Today I feel like I won the lottery. My first prototype of the 32×16 LED board is fully assembled and working!

This was so far the most complex electronics project I’ve worked on, and even tho it’s not fully done yet (oh there’s lots more work) I’m feeling a huge sense of accomplishment.

PCBs arrived yesterday and after working up courage to start hand soldering hundreds of tiny SMD I began assembling it very slowly, first soldering just one IC driver and connecting just single LED dot, then second and so on.

Actually hand soldering all this tiny parts wasn’t the biggest challange. It was these damn tiny LED matrices with 3 rows of very skinny pins. Holes in the PCB for these pins was just the right size unfortunately, so inserting them was like trying to thread a needle while jumping with parachute.  It must’ve taken me half an hour to do just one.

Fortunately I found a way simply this work, but trimming rows of pins, one shorter than the other, so this way I only had to make sure one row at a time would go in.  After that I spent only about 5-10 minutes per matrix.  I am definitely making bigger holes in the next revision 🙂

Imagine what I felt after I partially assembled one board and it showed no sines of life.  I spent almost hole day trying to figure out what went wrong, dusted my oscilloscope that I almost never used and finally found a cut trace which was a manufacturing defect. I managed to pick only one PCB out of 10 that had this defect 🙂  Fortunately other 9 were fine.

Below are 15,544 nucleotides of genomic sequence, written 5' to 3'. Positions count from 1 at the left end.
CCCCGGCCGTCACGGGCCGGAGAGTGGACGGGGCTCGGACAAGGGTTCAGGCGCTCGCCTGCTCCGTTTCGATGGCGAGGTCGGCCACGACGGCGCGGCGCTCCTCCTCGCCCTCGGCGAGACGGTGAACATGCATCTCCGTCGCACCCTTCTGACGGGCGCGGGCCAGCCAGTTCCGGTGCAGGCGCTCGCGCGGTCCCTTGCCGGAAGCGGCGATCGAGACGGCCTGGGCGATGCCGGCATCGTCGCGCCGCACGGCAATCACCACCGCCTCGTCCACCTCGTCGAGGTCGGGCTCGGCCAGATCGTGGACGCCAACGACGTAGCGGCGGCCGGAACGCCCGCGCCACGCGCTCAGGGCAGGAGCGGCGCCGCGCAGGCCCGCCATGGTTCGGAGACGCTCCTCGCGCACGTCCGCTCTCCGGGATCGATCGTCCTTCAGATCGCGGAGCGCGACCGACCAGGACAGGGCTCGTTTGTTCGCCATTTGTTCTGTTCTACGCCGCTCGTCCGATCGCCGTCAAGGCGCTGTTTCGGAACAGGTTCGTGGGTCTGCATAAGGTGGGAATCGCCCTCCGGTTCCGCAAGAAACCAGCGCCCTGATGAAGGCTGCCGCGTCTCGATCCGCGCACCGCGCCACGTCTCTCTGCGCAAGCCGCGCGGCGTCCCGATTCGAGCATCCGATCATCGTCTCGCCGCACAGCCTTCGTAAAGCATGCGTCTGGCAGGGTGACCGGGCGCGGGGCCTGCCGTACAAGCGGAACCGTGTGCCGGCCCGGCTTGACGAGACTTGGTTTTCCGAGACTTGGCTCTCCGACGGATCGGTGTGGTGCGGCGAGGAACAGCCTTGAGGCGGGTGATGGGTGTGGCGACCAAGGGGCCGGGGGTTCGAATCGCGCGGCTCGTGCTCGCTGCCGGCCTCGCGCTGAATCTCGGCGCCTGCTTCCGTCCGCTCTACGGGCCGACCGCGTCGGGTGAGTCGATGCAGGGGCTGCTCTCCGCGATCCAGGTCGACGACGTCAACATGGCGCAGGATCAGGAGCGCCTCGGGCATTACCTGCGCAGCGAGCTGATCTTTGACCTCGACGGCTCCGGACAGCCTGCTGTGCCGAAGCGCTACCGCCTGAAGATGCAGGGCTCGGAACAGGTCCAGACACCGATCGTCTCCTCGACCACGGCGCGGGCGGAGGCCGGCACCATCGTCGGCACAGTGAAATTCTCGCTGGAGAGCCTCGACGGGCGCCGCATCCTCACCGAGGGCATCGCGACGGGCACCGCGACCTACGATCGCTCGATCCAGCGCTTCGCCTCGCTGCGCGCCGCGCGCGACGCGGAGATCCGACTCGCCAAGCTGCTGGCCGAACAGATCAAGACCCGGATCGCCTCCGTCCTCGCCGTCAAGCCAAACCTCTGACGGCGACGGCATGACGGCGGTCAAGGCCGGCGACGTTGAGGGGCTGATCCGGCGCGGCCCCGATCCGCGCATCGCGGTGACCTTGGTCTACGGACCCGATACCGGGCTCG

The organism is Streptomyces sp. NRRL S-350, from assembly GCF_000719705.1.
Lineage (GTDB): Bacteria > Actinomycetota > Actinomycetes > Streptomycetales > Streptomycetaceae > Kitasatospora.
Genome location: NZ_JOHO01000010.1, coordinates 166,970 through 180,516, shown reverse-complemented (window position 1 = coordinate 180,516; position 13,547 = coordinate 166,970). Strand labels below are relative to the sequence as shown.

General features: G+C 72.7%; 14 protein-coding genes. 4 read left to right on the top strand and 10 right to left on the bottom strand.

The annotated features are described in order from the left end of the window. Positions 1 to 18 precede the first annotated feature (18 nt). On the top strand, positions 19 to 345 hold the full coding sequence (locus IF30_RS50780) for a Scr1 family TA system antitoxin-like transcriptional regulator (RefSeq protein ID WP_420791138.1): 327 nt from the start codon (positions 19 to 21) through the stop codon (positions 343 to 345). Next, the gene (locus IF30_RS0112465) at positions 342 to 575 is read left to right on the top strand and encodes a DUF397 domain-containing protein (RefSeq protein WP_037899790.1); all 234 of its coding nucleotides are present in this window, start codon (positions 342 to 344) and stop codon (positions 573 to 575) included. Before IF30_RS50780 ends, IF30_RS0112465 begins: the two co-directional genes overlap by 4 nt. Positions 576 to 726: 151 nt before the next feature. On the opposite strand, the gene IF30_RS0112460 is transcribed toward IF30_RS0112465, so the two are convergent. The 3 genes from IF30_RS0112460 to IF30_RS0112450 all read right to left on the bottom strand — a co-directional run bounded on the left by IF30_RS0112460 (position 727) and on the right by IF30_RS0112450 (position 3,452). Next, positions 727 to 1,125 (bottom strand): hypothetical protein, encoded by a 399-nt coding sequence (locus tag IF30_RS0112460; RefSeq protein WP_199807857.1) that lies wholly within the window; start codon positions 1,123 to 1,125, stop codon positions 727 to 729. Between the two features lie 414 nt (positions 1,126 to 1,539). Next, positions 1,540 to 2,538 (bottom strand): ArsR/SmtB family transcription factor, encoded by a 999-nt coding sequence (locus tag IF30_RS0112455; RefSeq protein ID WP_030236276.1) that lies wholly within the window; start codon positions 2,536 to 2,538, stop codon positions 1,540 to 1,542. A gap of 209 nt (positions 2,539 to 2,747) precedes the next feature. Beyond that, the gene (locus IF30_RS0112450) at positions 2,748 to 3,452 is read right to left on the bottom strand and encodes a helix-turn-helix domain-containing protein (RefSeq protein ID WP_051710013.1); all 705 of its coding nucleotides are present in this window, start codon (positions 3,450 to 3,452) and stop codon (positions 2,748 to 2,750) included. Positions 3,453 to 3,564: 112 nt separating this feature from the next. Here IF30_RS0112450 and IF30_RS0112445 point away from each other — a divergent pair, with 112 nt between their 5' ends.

Everything worked just as planned, maybe except for few quirks.  I kind of new this, but colors were reversed meaning that when I draw Red it lights as Green, and vice versa. No big deal HT1632c library that I use for Xronos clocks needs to be changed, or perhaps not as I had a little happy accident that made me realize something interesting about these 8×8 matrices.

Out of 8 LED matrices on the board, one strangely displayed colors that were opposite form all others (red instead of green, etc.).  After some investigating I found that it wasn’t my fault and in fact, manufacturer mislabeled that 8×8 matrix so I installed it flipped. This flipped all the colors too!  Apparently by just rotating them 180 degrees I can flip default color!  So there’s really no need to rewire schematic or rewrite library.

And and if you watch video, you won’t see this “defect”. I decided not to desolder flipped matrix, but rather implemented a little trick in the code that flips colors when coordinates match this matrix.

Finally I see that I didn’t choose best values for current limiting resistor for Red LEDs (220 Ohm). They overpower green ones, and when mixed produce very reddish orange color, not what I wanted.  I’m going to pick higher value for those, but will leave what I have for green ones as is (147 Ohm).